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Learning From France’s Savvy Beauty Consumers
By: Eva Martin Fernandez
Posted: March 7, 2011, from the March 2011 issue of GCI Magazine.
For decades, anyone who wanted insight into the cosmetics and toiletries market looked to the French consumer. France, the international hub for the beauty industry, has historically been the global pacesetter for cosmetics and toiletries. Even in the down economy, France retained its leading position in the global cosmetics industry, with nearly 25% market share worldwide.
Packaging has always played a critical role in brand recognition in beauty, and as the global beauty industry emerges from the recent recession, what trends and insights can brand owners and packaging manufacturers learn from French consumers now so that they can leverage these insights for the future?
MWV, for example, gleans insights from Parisian consumers in order to support advances of its beauty and personal care customers in 2011. Late in 2010, MWV conducted considerable research in Paris, as well as New York, regarding consumer preferences for airless dispensing systems for facial moisturizers and anti-aging skin care. The following implications arose from MWV’s research in Paris, and provides insight for global brand owners to consider in 2011.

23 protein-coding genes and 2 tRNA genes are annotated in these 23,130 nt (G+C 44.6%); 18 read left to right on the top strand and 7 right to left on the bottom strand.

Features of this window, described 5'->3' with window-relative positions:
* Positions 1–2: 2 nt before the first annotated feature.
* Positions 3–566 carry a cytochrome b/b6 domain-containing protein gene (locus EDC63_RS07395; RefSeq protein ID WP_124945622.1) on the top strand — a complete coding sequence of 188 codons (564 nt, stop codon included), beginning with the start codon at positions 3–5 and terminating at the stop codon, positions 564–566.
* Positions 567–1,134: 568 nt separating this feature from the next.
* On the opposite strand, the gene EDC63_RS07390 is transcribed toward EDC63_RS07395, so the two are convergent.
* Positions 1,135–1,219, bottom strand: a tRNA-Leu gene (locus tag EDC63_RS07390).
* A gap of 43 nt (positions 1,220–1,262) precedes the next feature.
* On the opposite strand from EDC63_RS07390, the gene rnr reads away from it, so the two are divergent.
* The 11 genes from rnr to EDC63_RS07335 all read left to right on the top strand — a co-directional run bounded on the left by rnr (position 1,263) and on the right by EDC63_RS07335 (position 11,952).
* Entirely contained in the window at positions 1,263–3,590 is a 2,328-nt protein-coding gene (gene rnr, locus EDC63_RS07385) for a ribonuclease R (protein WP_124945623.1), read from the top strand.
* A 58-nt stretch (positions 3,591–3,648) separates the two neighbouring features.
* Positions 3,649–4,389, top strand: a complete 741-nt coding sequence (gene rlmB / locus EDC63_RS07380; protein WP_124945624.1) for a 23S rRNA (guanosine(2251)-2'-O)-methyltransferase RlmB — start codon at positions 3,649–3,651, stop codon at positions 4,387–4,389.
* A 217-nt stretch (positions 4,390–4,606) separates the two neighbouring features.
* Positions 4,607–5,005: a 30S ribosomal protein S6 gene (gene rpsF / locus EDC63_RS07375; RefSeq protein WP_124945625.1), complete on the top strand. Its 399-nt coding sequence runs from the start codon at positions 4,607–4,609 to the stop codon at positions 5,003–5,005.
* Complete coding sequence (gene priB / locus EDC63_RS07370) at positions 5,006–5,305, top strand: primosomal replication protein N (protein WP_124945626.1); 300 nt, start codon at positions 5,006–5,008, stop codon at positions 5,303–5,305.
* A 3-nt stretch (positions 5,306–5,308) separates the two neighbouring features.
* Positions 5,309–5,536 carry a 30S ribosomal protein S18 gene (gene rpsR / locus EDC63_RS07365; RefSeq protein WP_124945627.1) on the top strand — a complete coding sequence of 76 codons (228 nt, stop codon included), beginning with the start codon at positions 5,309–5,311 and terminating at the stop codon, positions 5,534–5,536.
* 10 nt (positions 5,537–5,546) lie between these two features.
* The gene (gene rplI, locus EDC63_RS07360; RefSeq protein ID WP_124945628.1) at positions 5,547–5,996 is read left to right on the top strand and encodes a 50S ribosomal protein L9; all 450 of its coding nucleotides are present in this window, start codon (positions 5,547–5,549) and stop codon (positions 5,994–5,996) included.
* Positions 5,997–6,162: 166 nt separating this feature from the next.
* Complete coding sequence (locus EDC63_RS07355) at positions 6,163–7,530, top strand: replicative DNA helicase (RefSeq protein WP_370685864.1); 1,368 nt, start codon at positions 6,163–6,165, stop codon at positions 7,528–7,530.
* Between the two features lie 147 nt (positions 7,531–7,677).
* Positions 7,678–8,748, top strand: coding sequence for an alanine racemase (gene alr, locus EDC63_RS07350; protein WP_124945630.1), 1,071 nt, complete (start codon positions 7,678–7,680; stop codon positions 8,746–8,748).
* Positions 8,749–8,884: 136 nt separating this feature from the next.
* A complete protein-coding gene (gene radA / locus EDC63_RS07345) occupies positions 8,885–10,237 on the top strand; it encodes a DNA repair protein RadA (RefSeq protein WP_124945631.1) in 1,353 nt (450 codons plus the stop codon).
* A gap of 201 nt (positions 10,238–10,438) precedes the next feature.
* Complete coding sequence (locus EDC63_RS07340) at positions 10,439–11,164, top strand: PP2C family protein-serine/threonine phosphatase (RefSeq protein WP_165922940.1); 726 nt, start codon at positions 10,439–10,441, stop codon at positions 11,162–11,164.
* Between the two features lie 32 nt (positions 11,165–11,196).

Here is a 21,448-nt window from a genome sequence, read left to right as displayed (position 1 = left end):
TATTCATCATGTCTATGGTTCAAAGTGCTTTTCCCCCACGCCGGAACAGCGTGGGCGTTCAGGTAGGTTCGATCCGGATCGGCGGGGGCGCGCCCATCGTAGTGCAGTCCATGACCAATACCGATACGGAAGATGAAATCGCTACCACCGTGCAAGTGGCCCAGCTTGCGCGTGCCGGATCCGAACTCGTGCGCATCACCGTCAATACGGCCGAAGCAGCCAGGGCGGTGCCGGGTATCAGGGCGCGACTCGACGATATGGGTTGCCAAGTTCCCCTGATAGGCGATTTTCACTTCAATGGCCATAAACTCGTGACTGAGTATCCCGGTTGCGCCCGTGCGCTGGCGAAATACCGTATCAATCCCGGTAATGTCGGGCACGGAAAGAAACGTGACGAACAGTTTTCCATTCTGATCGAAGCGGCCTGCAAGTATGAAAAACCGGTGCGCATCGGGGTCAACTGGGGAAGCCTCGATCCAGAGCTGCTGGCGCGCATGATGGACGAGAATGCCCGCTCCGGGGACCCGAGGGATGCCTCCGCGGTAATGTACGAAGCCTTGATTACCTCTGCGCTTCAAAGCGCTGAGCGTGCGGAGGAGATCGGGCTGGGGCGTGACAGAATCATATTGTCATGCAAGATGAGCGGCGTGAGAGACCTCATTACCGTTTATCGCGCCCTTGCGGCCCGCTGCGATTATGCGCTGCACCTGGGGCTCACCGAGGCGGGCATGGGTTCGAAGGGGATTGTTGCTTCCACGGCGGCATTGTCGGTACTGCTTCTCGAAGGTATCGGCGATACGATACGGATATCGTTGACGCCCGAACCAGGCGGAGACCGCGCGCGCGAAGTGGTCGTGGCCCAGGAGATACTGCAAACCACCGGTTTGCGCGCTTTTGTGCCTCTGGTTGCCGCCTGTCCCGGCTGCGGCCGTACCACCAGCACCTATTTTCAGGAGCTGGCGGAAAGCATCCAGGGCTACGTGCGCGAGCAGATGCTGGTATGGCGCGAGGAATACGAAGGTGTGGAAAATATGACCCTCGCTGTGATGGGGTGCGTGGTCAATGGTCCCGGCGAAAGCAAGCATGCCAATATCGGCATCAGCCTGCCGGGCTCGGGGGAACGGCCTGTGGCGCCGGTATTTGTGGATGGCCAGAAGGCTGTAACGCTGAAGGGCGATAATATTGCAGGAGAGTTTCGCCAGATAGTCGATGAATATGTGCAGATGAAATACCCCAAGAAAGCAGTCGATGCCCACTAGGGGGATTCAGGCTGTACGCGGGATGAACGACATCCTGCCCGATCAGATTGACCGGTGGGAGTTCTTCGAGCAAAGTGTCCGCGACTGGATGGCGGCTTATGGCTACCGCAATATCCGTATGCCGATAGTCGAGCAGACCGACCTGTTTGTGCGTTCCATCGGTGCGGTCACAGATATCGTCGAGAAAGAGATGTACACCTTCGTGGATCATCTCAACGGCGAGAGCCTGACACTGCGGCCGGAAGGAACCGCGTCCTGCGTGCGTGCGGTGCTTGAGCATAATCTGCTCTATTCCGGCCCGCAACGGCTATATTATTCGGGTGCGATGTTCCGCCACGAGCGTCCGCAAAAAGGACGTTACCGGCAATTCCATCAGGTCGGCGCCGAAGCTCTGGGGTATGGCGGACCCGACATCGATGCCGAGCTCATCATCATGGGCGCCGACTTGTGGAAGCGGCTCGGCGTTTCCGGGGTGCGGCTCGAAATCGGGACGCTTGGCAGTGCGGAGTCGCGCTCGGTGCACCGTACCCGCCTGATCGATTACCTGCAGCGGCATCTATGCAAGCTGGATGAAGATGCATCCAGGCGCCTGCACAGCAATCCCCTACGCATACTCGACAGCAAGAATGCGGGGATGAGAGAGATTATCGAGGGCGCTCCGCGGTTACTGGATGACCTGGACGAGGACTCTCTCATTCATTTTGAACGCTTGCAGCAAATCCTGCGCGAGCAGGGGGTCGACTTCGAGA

Masstige brands benefit when they look like prestige brands. The economy forced consumers worldwide to change how they shopped for products, including beauty products. Even the French consumer made changes to her buying patterns for coveted beauty and personal care purchases. A 2009 Mintel report found that French women are the most dedicated to their beauty products, with 12% saying they cut back on other things to keep buying their favorite products. By comparison, less than one in 10 consumers in the U.S. and U.K. said the same.
However, the same report showed that French women are exceptionally frugal, noting that they prefer to wait until their products are on sale before purchasing them. Taking frugality into consideration, masstige brands in the market have an opportunity to capture more business from price-sensitive consumers in the market—ones who would have previously bought beauty and personal care products from a department store or specialty retailer.